He continued to experience panic attacks at work, related to incidents caused by his supervisor’s ongoing harassment and teasing of his appearance related to his disabilities, during his minimum 12 hour workdays. These occurred on an average of twice a day, and were severe and debilitating. However, he did continue to work daily and did not stay at home during those times. I prescribed Xanax, a short-acting benzodiazepine, to be taken as needed was added to reduce both the frequency and severity of the panic attacks. The Xanax was only partially effective and provided little if any lasting effects.
Our Journey – Synopsis Continued
Kolonipin was added to attempt to achieve a steady state of reduced anxiety but this caused significant drowsiness and was discontinued on except to initiate and maintain sleep, per the patient’s request. This was due to him wanting and needing the ability to perform his job at extremely high levels of responsibility. The Xanax was doubled to be used for “breakthrough” severe anxiety and panic attacks. Abilify and Wellbutrin XL were added to his prescriptions at that time to replace the Zoloft. By 3/4/15 it became apparent that he was also suffering with Attention Deficit Disorder with symptoms that started in his childhood. Psychological questioning and the ASRS, v. 1.1, was completed by the patient and his spouse took the screening tool and both confirmed the diagnosis. Mood swings, depression, and anxiety appeared to be unremitting due to continued work situations.”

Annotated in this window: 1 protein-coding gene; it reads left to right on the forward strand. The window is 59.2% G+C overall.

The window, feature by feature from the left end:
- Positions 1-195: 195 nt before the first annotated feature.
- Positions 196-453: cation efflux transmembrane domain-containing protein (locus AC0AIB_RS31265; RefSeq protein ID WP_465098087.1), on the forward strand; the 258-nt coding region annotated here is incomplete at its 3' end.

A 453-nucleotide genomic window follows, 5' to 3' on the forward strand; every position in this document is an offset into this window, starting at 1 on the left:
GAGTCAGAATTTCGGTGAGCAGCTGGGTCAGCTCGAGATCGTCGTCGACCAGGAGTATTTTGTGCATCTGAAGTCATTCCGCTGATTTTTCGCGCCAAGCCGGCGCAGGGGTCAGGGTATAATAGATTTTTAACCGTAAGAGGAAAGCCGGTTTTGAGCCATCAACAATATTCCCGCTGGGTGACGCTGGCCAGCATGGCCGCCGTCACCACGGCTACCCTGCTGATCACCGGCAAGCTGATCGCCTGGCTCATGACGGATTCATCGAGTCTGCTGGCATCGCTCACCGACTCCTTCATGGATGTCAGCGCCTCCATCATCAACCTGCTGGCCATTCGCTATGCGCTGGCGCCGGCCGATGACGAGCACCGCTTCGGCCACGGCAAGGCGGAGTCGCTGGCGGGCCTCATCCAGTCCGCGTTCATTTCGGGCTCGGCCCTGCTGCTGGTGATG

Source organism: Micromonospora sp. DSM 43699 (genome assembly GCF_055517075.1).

By 3/24/15, it became apparent that the patient would benefit from a stimulant medication for her ADD. This was approved by her pain specialist. Adderall was started and dose adjusted. Excellent improvement in his focus and concentration abilities were seen. Kolonipin at bedtime was continued to ensure adequate sleep. His depression, however, worsened and he presented with suicidal rumination with no plan or intent to carry it out. A request was made to his employer for a two-week leave of absence to eliminate the work-related stressors from his daily life. I personally called and spoke with Mr. XXXXX on the phone to express the severity of his condition to reinforce the need for the patient to have no contact with anyone from the workplace. He was cautioned not to work, or have contact with anyone from work and to stay with another adult during this time who understood the gravity of the situation – preferably his wife. A request for his spouse to have the same time off to care for him was also made both in writing and verbally with her supervisor. I encouraged him to think about his life and what could potentially be changed to ensure his mental health.”
First Week Of Psychosis
Due to the extreme changes in my husband’s behavior and not knowing what to expect hour to hour I arranged for family to keep our children. Most of all, I had to protect our children from seeing their Father in this way. Up to this point, I still did not know that he had developed Complex Post Traumatic Stress Disorder. Additionally, I didn’t even know what psychosis was or that this was what was happening to my husband. Psychosis is best described as a severe mental disorder in which thought and emotions are so impaired that contact is lost with external reality. In other words, someone experiencing psychosis is not connected with the real world. They are hallucinating and mentally checked out – unaware of what they are doing or what is going on around them.